Tuesday, July 13, 2010

Movie with Abe: Winter’s Bone

Winter’s Bone
Directed by Debra Granik
Released June 11, 2010

Summer is a great time to come across independent gems which roll out slowly in extremely limited release before expanding to more markets once they garner critical praise and begin to pick up year-end accolades. The past few years have produced great films by female directors, including “Frozen River” from Courtney Hunt and “The Hurt Locker” from Kathryn Bigelow. This summer features just as fortuitous a find: “Winter’s Bone” from director Debra Granik, who previously made “Down to the Bone,” which was actress Vera Farmiga’s breakout film. Following a select openings in a number of cities, this surprising gem is rolling out in theatres cross the country all this month.

“Winter’s Bone” begs comparison to “Frozen River” for a number of reasons. Both are set in the dead of winter but released in the summer, which makes the experience of seeing them all the more powerful. Both Ray in “Frozen River” and Ree in “Winter’s Bone” are de facto single parents, struggling to raise their children while barely having any more resources than they do. Ree has it even harder, since they aren’t even her children, but rather her siblings. Her very ill mother and absent criminal father have left her in charge, and Ree has to act much older than her age simply because of the situation in which she’s been put. When she learns that her home will be seized if her recently released convict father does not show up for his court date, she begins a bold and fearsome search for him.

The most impressive aspect of “Winter’s Bone,” like “Frozen River” before it, is its fierce breakout lead female performance. Nineteen-year-old Jennifer Lawrence, whose resume up until this point includes little more than “The Bill Engvall Show,” turns in a masterful performance as the brave and outwardly callous Ree. It’s one of the instances where having an actress actually play her age (roughly) proves to be an exceptional decision. While she is the unquestionable discovery of the film, there are a number of fine, powerful supporting turns to be found in it. John Hawkes, most recently seen on “Lost” and “Eastbound & Down” is completely unrecognizable and terrifying as Ree’s uncle Teardrop, and former Cromartie Terminator Garret Dillahunt does a commendable job of crafting an uncertain and unsettling portrait of the law in rural Missouri.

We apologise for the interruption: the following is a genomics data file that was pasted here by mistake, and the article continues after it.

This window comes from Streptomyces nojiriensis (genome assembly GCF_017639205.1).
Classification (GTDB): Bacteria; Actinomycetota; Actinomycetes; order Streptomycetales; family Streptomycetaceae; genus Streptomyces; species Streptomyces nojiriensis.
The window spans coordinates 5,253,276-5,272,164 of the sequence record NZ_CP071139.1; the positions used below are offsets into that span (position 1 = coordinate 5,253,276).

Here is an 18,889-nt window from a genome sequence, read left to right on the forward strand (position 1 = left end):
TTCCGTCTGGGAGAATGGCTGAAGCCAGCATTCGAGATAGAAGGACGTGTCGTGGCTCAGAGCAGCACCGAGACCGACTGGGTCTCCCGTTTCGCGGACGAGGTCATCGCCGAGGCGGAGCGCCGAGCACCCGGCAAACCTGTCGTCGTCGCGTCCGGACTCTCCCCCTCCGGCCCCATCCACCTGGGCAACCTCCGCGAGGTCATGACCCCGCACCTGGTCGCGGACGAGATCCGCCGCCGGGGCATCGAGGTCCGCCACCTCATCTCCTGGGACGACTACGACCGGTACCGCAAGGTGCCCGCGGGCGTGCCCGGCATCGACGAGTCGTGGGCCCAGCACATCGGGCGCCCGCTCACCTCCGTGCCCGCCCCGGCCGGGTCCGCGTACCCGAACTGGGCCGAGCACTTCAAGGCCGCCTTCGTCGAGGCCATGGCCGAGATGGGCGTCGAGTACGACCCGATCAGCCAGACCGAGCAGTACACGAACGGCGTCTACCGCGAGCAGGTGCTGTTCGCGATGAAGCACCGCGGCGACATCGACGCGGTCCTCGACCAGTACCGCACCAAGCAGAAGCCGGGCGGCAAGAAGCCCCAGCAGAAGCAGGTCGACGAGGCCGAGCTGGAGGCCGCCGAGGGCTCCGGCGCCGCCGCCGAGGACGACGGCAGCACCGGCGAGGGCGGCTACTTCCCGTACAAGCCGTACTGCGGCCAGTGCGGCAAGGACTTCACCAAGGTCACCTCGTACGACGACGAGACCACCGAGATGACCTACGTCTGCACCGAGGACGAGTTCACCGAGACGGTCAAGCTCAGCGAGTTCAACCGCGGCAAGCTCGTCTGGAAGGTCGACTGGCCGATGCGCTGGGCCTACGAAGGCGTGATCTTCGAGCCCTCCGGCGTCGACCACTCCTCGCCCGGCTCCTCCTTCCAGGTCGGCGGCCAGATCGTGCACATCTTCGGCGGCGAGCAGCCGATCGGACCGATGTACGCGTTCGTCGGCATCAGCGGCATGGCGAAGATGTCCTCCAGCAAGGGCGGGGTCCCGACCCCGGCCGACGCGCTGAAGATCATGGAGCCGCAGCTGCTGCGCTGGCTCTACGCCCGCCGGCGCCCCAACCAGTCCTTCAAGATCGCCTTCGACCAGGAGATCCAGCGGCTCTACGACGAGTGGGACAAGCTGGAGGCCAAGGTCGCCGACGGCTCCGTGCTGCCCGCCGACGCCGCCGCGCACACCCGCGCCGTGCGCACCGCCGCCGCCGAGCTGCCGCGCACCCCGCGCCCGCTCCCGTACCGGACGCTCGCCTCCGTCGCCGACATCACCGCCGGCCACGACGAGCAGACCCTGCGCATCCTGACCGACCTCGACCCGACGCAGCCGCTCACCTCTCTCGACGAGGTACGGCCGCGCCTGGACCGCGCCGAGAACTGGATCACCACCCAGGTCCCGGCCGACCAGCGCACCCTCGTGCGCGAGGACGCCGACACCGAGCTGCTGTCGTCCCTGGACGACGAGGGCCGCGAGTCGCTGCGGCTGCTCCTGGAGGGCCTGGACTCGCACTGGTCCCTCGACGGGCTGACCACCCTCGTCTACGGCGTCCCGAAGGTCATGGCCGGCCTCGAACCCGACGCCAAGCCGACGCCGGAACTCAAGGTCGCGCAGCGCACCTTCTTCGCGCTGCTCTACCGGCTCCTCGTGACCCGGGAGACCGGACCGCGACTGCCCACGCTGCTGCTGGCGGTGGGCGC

“Winter’s Bone” is a film with remarkably few characters that exists within a very narrow universe. Making that small world feel realistic is a difficult task, yet Granik, Lawrence, and crew succeed with ease. The movie is suspenseful but not excessively so, and more unnerving and disturbing than anything else. This is a prime example of a bleak movie that still manages to be extraordinarily effective. If subsequent summers continue to produce films like this and showcase emerging talent like Lawrence, the future of independent cinema of the next decade looks bright.


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